For many TV reporters, the hardest things to write in any story are the opening and closing lines. The result is that many of the stories you see on the air are really just middles. They don’t get off to a good start and they seem to trail off at the end.
A few suggestions:
Think about opening lines from the minute you start reporting the story. Look for possible opening shots all along the way. Write possible first lines in your notebook; you should have several to choose from by the time you start writing.
But you’re still not ready to write if you don’t know where you’re going. Have an ending in mind and know why you want to end there. You may not have polished your last line to perfection before you begin to write, but you should know what you’re driving at and what video you’ll use.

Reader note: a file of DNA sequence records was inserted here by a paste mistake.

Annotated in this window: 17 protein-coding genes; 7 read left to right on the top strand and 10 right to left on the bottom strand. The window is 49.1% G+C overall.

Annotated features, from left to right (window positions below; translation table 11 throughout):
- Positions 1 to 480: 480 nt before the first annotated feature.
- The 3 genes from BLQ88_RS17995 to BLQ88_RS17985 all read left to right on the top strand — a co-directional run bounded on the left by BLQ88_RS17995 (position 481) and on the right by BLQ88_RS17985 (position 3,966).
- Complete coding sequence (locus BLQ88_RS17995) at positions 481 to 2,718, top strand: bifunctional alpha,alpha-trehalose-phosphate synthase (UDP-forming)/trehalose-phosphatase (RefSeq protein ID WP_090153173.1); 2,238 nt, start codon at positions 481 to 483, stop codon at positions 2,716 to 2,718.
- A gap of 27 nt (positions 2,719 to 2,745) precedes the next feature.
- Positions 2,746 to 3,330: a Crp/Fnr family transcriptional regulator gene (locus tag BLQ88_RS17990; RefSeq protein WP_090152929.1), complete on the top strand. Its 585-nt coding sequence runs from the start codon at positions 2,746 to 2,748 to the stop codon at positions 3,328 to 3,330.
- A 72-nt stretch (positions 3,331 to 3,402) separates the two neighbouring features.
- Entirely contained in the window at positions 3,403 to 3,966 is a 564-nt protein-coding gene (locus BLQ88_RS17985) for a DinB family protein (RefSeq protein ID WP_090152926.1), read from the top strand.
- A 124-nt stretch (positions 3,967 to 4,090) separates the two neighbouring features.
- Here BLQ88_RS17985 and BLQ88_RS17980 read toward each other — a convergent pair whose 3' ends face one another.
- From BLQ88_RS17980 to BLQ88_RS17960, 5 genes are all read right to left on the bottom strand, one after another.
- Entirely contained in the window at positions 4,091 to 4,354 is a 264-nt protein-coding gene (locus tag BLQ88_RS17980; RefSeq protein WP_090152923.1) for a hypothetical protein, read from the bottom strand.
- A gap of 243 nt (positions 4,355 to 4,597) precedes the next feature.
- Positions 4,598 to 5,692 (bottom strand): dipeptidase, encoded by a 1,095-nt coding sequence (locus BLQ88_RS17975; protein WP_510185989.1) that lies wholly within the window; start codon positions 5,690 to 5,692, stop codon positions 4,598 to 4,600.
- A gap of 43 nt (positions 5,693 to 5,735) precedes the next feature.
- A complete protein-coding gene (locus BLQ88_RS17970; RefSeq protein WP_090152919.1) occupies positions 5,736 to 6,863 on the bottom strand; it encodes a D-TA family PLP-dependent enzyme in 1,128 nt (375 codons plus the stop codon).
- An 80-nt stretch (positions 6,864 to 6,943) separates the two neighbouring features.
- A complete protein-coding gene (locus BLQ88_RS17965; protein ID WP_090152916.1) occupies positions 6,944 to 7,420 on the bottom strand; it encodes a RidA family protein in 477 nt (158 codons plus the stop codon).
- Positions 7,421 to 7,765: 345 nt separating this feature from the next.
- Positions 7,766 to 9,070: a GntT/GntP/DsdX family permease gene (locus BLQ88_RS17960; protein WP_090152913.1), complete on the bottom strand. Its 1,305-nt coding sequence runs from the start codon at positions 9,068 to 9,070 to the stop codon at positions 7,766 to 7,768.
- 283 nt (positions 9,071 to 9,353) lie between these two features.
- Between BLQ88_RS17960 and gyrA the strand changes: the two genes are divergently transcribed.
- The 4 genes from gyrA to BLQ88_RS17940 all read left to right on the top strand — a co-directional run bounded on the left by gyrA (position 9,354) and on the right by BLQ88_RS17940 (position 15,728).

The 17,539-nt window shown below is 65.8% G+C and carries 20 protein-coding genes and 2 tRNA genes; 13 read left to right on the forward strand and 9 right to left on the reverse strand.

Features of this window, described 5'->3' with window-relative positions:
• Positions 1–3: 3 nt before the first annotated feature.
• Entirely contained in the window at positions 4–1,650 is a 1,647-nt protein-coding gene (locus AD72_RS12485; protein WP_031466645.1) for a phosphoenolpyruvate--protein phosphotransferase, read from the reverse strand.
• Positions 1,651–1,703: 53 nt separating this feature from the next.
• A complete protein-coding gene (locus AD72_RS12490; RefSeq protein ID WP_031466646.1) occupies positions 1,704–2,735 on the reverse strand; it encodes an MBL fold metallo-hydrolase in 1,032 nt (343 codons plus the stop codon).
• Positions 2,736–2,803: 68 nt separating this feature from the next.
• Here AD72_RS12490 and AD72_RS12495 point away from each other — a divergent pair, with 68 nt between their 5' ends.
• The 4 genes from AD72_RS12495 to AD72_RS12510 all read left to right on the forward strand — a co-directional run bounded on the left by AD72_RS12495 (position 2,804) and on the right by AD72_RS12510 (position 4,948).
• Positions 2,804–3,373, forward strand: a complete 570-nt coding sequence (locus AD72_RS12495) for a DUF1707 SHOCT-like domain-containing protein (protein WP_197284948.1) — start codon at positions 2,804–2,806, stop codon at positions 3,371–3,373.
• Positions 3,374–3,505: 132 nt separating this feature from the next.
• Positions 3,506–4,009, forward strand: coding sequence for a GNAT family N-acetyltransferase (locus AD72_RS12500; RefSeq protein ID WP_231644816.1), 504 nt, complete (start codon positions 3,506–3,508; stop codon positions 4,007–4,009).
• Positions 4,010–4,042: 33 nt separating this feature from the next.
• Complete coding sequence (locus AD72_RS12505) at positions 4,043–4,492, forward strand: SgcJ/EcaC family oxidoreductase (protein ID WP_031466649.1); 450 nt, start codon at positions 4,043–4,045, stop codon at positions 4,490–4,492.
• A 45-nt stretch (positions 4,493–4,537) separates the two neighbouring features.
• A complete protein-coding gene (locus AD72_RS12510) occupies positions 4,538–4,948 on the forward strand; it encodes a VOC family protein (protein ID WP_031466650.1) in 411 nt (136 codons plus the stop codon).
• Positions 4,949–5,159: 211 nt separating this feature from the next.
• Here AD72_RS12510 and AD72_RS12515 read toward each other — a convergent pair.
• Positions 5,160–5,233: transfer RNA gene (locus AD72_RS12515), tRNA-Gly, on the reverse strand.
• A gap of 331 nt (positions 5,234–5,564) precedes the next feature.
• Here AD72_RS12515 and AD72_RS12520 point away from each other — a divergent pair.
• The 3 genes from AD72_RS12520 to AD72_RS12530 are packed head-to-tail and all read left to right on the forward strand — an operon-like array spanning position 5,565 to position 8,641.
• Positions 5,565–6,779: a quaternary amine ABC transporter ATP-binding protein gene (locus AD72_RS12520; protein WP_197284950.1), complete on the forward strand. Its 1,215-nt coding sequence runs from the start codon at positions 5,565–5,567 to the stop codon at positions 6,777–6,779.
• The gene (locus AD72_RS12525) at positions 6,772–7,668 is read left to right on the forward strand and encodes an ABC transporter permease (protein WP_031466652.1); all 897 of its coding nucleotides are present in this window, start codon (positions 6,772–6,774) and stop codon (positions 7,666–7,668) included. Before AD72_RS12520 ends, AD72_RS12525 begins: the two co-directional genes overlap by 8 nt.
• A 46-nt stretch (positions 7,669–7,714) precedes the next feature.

Boyd Huppert, longtime reporter at KARE-TV in Minneapolis, is an award-winning writer who excels at opens and closes:
You can see how Huppert does it in these stories from his award-winning entry in the 2007 NPPA writing contest. See how he uses the first sentence or two in each story to let the viewer in on the focus. Notice the use of natural sound, and the ratio of sound to narration. And listen to the way each closing line clearly says “the end.”